Triage TX Anyone Have Any Good Ideas?

  1. Hi everyone, looking for some ideas to move people smoothly from the waiting room to their ER assignments more smoothly.

    Is anyone pre-treating their patients in the waiting room? Ordering tests, labs, and even iv fluids before the patient gets inside? If so, how do you do it? Does it work well?

    Our new management is asking for ideas and some of us were kicking this around. It would be nice if we could improve room times.

    Thanks for your help,

  2. Visit MAISY, RN-ER profile page

    About MAISY, RN-ER

    Joined: Mar '07; Posts: 1,115; Likes: 1,674
    ER Staff Nurse; from US
    Specialty: 6+ year(s) of experience in ER/EHR Trainer


  3. by   rnwaller

    You did not say how busy an ER you where in or if its a one or two nurse triage system. I spent a year on committee of this very question. Some quick answers. We initiate standing orders in triage including Xrays and bloodwork - IV starts are held off as who is responsible to monitor an IV in the waiting room and what if the patient leaves?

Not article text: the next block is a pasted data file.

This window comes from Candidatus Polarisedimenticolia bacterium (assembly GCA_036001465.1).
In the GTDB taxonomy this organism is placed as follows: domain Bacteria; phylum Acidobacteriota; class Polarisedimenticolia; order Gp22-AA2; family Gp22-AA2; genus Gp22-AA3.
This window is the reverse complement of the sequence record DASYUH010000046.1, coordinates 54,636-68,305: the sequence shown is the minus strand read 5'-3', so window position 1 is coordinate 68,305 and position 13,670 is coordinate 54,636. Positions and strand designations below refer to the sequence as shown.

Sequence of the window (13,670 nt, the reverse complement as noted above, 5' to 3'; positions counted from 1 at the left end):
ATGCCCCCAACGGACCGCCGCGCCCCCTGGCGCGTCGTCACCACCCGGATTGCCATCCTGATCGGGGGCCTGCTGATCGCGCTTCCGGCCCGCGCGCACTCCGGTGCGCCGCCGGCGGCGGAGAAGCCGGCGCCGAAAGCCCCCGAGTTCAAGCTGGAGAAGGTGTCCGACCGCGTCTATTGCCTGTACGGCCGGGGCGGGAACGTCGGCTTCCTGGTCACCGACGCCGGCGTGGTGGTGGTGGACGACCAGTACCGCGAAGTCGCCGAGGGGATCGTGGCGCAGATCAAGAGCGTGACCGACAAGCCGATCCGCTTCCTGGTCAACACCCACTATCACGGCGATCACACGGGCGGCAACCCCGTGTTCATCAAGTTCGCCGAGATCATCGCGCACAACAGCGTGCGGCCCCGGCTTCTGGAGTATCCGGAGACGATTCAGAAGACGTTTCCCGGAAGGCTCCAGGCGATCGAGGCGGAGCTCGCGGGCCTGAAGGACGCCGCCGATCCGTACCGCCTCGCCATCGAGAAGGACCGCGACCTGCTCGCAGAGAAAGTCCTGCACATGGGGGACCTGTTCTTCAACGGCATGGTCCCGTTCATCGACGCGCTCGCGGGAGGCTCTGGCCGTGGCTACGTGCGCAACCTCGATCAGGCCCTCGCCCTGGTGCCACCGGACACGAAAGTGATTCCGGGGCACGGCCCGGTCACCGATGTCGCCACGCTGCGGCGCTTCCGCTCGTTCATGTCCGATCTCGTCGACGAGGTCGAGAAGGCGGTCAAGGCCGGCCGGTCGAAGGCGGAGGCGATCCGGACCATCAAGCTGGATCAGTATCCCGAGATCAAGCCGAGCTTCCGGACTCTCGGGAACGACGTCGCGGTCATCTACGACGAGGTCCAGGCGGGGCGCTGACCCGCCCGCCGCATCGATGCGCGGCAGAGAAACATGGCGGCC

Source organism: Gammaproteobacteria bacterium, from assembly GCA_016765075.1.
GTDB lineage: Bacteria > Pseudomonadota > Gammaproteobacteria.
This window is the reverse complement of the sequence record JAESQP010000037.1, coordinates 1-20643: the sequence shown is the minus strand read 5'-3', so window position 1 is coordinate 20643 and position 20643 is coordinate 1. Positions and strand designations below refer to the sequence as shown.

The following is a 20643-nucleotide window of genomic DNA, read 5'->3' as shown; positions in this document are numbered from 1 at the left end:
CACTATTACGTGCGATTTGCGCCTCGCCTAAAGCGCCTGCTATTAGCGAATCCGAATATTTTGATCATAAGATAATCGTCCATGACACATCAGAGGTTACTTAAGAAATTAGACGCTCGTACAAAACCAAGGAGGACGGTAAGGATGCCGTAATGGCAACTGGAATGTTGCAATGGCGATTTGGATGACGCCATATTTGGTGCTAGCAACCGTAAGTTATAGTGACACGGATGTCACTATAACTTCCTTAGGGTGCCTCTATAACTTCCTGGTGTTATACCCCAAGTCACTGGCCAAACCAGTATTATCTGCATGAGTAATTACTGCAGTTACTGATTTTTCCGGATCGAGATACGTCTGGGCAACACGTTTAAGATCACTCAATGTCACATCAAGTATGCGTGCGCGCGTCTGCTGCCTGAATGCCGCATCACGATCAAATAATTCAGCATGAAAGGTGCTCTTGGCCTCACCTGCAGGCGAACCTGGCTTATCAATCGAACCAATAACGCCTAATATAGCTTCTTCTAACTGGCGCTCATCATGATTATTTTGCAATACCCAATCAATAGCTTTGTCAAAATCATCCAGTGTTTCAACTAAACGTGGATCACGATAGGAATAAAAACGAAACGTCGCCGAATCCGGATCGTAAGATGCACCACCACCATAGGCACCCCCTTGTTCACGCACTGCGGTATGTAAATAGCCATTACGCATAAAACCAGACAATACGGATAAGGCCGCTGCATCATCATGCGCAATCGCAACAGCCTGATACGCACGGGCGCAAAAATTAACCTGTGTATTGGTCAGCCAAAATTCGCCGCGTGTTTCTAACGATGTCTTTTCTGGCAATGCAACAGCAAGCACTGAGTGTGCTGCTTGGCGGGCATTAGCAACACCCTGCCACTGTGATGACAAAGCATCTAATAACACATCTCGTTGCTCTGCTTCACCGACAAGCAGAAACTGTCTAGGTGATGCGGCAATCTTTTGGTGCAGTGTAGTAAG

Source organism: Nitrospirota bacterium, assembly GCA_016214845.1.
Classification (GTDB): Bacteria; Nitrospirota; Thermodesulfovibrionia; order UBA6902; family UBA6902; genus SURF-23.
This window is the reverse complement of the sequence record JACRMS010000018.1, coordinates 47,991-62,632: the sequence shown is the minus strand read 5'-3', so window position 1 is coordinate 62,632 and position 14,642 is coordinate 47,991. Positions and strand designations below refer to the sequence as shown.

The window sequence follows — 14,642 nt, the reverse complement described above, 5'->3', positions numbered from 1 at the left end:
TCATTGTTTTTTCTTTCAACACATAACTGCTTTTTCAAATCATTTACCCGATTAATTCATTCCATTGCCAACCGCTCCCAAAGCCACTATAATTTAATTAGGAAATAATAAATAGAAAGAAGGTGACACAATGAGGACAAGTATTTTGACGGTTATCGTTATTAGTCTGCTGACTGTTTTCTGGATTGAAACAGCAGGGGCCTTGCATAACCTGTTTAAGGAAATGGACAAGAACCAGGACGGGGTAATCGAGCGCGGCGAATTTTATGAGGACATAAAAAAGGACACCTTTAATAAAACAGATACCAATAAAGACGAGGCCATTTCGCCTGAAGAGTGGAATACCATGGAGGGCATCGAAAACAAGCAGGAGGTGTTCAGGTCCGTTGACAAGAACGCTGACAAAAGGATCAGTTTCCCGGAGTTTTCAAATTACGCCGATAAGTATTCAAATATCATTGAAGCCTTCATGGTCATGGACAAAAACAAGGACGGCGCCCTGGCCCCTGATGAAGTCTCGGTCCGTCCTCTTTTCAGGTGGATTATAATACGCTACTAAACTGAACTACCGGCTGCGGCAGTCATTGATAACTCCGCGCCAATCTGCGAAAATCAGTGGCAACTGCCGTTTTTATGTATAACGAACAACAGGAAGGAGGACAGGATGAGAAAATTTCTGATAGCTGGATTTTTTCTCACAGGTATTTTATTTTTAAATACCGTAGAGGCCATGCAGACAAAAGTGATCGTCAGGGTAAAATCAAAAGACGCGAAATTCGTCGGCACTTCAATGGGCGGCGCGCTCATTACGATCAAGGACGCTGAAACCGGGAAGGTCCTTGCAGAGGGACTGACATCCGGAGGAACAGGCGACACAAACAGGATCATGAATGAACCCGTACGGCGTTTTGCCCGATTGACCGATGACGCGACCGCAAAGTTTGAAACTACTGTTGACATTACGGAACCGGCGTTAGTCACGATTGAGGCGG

It is imperative to have the medical director behind this. It does progress to some more aggressive ordering for experienced staff with established relationships with the doc (ie. head CT, U/S for DVT etc..).

    I hope this helps - feel free to ask me more.
  4. by   MAISY, RN-ER
    Thanks for responding, we currently order xrays, ct, doppler for obvious dvt, ekg and labs (for inside). We were discussing situations like flank pain-urine dip-where would we put samples, can we ask patient to hold on to?(I say no), or NV line with fluids-how could we start with zofran or whatever before patient comes it? Even labs, we do million dollar workups-it isn't such a big deal to draw, but where do we put them, or extras while the patient waits?